The California transit malls (Long Beach, San Bernardino, Santa Rosa) have transit amenities stuck on forgotten streets. You’ll often see parking garages or the rear ends of buildings mooning the passengers. This makes the transit malls appear hidden in plain sight.
    Long Beach recently was able to attract development to the Transit Mall itself. A few midrise rental buildings were built along a promenade, and two of the buildings have fronts to the Transit Mall along First Street. A hotel will go up on what is now a surface parking lot.

  21. Alan Robinson June 20, 2011 at 1:36 pm #

    @ Jarrett
    Be careful when suggesting photosynthesizing paint.

  22. EngineerScotty June 20, 2011 at 3:44 pm #

    Nothing wrong with shopping districts along bus lanes… I’m just trying to separate two distinct applications that are both commonly called “transit mall”.

  23. Alon Levy June 20, 2011 at 9:25 pm #

    When I said LRT-grade transit mall, I meant one intended primarily for light rail rather than buses. The Calgary transit mall is two-tracked.

  24. Scott June 21, 2011 at 4:23 am #

    Jarrett, In NZ despite well marked bus lanes many people “plead innocence” and blame the bus lane markings. The main news paper has run many “anti bus” lane articles accusing the council of “revenue gathering”. Many car drivers blame bus lanes for congestion despite clear evidence otherwise.
    A study done by the auckland council found most drivers that drove in bus lanes knew the rules and were not put off by additional signage, rather only by the presence of an enforcement officer.
    Your observations about the Seattle trolly buses seem similar to the Wellington situation. Prior to the construction of the current trolly buses the entire fleet very old, run-down and unreliable. The financial modeling favored diesel replacement, however it became a media issue and the council decided to update the trolly bus fleet as a city icon. I really like the trolly buses. Wish we had a cleaner running bus fleet here in Auckland.

  25. M1EK June 21, 2011 at 10:01 am #

    In order for this to be truly applicable to the US experience, we need to know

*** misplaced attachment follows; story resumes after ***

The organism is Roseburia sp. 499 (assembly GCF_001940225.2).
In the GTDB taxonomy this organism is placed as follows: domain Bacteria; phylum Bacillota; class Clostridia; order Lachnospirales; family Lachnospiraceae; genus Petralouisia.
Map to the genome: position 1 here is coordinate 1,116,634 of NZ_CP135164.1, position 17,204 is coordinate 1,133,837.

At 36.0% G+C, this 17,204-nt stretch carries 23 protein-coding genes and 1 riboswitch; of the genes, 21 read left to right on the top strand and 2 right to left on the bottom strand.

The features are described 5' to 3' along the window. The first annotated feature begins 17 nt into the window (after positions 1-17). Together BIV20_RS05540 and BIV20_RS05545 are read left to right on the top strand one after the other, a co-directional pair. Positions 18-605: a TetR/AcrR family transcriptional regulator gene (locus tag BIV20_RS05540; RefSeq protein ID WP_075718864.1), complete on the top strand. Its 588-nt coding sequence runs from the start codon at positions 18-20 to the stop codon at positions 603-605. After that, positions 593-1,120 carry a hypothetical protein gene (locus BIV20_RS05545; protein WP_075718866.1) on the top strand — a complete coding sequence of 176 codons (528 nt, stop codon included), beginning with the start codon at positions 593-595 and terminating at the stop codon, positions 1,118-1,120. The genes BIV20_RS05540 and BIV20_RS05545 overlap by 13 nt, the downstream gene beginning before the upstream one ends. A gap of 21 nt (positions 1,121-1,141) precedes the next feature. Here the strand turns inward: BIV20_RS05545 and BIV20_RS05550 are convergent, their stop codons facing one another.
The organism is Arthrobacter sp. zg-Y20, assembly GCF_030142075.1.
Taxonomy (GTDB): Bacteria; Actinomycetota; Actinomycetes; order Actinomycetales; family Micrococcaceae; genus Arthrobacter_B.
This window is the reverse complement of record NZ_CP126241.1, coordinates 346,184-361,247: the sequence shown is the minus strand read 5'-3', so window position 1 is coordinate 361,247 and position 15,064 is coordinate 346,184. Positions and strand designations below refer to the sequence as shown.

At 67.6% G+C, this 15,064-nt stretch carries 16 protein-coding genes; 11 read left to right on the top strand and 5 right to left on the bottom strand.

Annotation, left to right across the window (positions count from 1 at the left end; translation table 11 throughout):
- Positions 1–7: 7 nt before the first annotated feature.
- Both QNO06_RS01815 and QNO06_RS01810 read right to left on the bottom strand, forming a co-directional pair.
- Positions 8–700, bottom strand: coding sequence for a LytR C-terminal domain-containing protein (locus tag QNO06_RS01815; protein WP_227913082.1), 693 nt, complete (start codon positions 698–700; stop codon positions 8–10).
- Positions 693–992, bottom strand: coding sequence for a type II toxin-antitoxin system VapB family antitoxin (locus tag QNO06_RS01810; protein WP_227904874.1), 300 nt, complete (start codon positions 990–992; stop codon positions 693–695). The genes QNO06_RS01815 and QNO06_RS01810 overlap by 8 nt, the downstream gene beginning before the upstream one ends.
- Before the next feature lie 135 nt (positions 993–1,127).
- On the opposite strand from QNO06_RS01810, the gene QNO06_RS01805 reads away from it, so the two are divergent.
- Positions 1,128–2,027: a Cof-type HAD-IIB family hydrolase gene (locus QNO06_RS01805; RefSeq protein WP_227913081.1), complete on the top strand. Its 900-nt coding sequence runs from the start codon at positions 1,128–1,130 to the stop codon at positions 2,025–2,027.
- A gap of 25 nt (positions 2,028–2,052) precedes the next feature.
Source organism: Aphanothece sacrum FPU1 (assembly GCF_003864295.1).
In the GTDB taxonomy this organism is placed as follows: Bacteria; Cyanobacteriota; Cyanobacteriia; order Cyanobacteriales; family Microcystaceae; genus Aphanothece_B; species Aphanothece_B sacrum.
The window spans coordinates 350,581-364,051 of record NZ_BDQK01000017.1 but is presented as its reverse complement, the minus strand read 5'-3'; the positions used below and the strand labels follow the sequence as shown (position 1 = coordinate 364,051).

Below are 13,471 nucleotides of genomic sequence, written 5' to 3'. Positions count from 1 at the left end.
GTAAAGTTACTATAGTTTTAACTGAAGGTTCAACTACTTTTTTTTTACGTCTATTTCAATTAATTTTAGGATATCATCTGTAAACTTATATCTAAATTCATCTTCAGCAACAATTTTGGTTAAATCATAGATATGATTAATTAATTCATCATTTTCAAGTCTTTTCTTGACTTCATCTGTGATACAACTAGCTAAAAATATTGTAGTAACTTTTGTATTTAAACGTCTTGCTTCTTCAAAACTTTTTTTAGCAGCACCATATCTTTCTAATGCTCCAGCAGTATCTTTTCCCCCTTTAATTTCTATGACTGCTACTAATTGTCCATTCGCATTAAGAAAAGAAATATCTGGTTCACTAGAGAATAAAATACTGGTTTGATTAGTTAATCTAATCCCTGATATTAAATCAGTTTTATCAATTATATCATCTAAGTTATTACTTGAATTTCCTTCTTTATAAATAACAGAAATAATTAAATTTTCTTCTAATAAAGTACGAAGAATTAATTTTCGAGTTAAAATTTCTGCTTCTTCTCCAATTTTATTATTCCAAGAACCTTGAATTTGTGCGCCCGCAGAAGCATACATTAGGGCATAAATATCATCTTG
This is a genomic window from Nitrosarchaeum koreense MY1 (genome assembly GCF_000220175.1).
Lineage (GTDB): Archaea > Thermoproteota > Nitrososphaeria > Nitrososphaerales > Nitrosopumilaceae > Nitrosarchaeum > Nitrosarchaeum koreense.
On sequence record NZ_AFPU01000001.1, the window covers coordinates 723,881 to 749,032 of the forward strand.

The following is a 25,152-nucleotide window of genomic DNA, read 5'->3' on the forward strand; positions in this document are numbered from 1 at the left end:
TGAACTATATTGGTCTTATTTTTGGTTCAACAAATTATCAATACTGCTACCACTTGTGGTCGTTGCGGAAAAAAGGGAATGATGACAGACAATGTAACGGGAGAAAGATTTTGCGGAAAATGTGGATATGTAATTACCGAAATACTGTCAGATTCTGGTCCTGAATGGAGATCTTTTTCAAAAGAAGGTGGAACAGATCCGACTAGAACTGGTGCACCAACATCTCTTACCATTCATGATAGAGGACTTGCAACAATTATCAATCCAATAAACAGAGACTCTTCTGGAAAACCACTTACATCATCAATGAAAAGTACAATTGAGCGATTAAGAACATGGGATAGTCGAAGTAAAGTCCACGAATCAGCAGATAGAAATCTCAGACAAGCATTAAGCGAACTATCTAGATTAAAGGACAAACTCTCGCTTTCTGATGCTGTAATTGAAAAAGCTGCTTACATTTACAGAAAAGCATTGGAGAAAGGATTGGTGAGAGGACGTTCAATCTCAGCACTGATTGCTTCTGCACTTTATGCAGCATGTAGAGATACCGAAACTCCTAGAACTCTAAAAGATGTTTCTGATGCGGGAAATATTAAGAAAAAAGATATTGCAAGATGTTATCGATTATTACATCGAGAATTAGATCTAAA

– How much does gas cost in NZ compared to, say, median income?
    – What other taxes do drivers pay?
    – How much does the typical driving commuter pay for parking?
    Transit-only malls like this would and do work in a couple of US cities. Nobody’s disputing that. What’s up for dispute is the idea that because suburban people will (sometimes) ride buses in cities like SF and NY, they’ll ride them in Sunbelt cities where parking is free.

  26. Alon Levy June 21, 2011 at 5:41 pm #

    Transit malls are done on all surface modes – diesel buses, trolleybuses, light rail. Portland has a light rail transit mall in a one-way pair, and Calgary has one on a two-way street. It’s a standard way to run trains through a downtown area that has no preexisting dedicated right-of-way without blowing the entire budget on a tunnel.

  27. Zoltán June 22, 2011 at 7:09 am #

    Whatever parking costs, and whatever fuel and other taxes area, there will be people that need or want public transport, which most of the time means a bus. Some people can’t afford and don’t have a car; others have difficulty affording a car and would prefer to have no or fewer cars, others live in households with fewer cars than occupants and don’t have use of a car all of the time. So to take an area and say “people won’t ride buses” seems extremely fatuous.
    Working to create an a concentration of the things people need to get to in a pleasant pedestrian environment, and creating as frequent a service there as any city’s circumstances make possible, can only be of benefit to those people who want to use public transport. Often, public transport improvements increase the mobility of those people that already used public transport as much as they attract anyone new, and given that life in North America is hard without a car, that’s no bad thing.
    If what you’re actually getting at here is “people won’t ride buses… but they will ride rail”, I stick by the view that it’s mostly about cost, journey time, frequency and being of tolerable levels of comfort. Besides, if you do build rail in your small North American city, your city will still need a whole lot of buses, and why waste the benefits of the right of way you’ve created for the rail line downtown in being a good route for bus service too? That might even justify exclusivity from general traffic that rail alone doesn’t.

  28. Gus June 23, 2011 at 12:25 am #

    @Jarrett Sorry I was replying to the comment above mine, and I meant de-pedestrianised in the sense that the function of the street changed from pedestrian only to a mix of modes.

  29. M1EK June 23, 2011 at 5:41 am #

    Would that it were that easy. You can sometimes get suburbanites in Sun Belt cities to ride the bus if you give them a good train first, but even that’s iffy. It’s ignoring reality to pretend that choice commuters in, say, Houston are as likely to ride the bus as they are the train – and if you’re not shooting for choice commuters here, you’re never going to get the political will to get any dedicated right-of-way anyways.

  30. Chris Kok June 24, 2011 at 3:44 pm #

    It seems that looking at the difference between Europe, the US, and Oceania is the right level of analysis. Each site needs to be evaluated at street level. I’m sure there are places in suburbanized Los Angeles that would have the urban density, transit density and numbers of pedestrians to make a pedestrian/transit mall work. It all depends on the local characteristics.